Not least because of their muscular body, boxers need an above-average amount of exercise and extensive walks and jogging rounds to satisfy the urge to exercise. It is best if the owner lives near a park, field, meadow, or forest or if the dog can at least use a garden to run around. Since it is sensitive to cold, the holder should avoid cooling down.
The boxer is a clever dog: he loves – and needs! – varied activities and occupations that not only challenge him physically but also mentally. This can include dog sports, intelligence games, or obedience. The four-legged friends are playful into old age. Between the busy times, the boxer is also happy about rest periods. An adult German Boxer rests between 17 and 20 hours a day.
The fur nose can eat more wet food than much higher-energy dry food. How much food your dog should eat always depends on its movement, its age and its state of health.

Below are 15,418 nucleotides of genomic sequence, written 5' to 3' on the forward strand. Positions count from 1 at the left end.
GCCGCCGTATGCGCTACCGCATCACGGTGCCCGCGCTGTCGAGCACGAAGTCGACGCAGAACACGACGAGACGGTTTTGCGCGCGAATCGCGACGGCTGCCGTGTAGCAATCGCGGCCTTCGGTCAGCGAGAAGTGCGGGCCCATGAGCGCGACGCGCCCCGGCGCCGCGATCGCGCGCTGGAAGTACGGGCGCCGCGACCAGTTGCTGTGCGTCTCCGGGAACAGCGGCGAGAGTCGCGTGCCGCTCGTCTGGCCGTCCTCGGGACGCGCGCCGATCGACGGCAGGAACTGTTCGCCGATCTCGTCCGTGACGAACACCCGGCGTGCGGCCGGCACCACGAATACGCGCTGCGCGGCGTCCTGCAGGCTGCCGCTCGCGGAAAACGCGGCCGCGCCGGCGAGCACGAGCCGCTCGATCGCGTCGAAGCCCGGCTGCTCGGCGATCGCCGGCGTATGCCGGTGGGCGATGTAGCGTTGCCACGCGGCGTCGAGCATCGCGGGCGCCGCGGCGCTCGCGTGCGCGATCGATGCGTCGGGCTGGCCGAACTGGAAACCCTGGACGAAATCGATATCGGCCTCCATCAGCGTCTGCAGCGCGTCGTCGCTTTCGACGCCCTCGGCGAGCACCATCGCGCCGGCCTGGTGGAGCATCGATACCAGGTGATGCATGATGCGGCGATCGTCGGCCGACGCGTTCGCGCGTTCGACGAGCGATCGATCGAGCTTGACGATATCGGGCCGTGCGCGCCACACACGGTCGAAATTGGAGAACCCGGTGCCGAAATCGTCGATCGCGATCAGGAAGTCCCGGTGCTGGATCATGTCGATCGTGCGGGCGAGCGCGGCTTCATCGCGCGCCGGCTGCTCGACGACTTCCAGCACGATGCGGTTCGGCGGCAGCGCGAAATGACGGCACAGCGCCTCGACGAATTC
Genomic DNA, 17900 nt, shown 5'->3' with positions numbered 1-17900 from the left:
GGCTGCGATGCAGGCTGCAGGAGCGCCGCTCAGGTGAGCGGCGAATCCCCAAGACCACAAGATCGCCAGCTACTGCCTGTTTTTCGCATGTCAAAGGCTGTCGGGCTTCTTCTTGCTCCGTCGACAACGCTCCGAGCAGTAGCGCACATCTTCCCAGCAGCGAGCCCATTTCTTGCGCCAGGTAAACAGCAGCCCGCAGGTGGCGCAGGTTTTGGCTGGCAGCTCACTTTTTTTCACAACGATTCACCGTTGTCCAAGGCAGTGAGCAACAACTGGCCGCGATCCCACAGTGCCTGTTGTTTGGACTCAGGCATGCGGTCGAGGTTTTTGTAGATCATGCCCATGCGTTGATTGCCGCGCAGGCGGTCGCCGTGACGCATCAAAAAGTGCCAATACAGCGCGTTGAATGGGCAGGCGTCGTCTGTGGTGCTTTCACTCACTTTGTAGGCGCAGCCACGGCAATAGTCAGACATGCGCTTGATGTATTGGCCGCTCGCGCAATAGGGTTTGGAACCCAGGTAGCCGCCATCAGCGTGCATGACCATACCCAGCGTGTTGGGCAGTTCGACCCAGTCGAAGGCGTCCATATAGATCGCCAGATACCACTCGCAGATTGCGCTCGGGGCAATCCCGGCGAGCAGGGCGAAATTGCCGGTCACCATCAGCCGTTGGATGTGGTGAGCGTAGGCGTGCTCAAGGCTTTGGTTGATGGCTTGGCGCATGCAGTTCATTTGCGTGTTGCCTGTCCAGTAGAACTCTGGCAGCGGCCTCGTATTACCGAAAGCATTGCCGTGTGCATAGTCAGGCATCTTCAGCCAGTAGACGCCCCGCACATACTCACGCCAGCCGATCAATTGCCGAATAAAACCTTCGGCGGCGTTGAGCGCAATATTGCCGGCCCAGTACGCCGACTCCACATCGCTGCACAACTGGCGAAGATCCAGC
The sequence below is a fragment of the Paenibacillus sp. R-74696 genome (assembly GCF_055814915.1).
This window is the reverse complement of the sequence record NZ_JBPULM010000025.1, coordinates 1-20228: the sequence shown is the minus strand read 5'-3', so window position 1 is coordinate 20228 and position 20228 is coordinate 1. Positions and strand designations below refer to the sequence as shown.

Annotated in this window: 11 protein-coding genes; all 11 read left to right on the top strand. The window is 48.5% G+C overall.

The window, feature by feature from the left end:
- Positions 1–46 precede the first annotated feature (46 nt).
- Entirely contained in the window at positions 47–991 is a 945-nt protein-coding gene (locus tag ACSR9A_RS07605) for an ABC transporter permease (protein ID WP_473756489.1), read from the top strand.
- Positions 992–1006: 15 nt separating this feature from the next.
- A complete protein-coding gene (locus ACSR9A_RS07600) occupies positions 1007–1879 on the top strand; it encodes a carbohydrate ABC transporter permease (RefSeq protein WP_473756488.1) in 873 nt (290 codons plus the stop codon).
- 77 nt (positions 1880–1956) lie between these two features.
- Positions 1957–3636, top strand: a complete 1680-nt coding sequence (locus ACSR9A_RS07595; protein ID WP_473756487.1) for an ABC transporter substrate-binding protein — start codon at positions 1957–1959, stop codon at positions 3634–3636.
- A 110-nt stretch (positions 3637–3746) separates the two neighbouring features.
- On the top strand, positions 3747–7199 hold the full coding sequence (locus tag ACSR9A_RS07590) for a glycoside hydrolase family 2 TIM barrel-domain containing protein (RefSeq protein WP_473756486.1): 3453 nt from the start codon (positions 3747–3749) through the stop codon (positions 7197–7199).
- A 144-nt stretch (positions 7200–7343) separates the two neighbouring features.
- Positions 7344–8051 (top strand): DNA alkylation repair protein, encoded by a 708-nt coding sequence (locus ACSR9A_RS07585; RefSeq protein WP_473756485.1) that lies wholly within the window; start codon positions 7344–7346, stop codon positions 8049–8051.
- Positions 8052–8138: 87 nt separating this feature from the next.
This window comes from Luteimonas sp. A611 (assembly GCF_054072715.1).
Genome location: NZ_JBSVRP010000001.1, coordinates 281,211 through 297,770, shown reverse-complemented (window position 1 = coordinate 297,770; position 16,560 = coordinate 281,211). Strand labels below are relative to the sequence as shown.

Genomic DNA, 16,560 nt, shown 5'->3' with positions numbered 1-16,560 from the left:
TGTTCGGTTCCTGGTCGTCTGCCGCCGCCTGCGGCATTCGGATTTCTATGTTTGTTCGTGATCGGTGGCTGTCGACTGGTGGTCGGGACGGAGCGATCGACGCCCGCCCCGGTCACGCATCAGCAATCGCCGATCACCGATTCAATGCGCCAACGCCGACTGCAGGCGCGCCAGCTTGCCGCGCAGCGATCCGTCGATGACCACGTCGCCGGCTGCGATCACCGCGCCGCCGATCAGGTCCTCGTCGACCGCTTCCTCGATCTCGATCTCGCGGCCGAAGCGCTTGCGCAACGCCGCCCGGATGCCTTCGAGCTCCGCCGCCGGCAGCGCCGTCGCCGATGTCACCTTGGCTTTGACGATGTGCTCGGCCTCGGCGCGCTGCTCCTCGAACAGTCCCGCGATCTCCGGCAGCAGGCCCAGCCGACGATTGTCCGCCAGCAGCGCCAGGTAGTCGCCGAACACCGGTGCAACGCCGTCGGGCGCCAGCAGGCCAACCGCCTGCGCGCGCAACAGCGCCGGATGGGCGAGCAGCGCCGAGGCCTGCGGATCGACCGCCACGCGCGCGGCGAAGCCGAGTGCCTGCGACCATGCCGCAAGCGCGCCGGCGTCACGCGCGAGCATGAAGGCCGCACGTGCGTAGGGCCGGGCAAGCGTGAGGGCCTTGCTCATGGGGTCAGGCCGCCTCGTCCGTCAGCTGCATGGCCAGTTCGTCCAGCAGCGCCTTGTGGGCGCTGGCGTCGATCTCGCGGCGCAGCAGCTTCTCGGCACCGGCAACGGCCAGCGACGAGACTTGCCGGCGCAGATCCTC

For healthy, adult boxers, one feeding in the morning and one in the evening is considered optimal.
Not all Boxers will get any or all of these diseases, but it is important to be aware of them when considering this breed. If you are buying a puppy, be sure to find a reputable breeder who can show you health certificates for both of the puppy's parents.
Health certificates prove that a dog has been tested for and cleared of a specific disease. For boxers, expect to be able to view Orthopedic Foundation for Animals (OFA) health certificates for hip dysplasia (with a rating between fair and better), elbow dysplasia, hypothyroidism, and Willebrand-Jürgens syndrome, and thrombopathy from Auburn University; and certificates from the Canine Eye Registry Foundation (CERF) that the eyes are normal.
You can confirm health certificates by checking the OFA website (offa.org).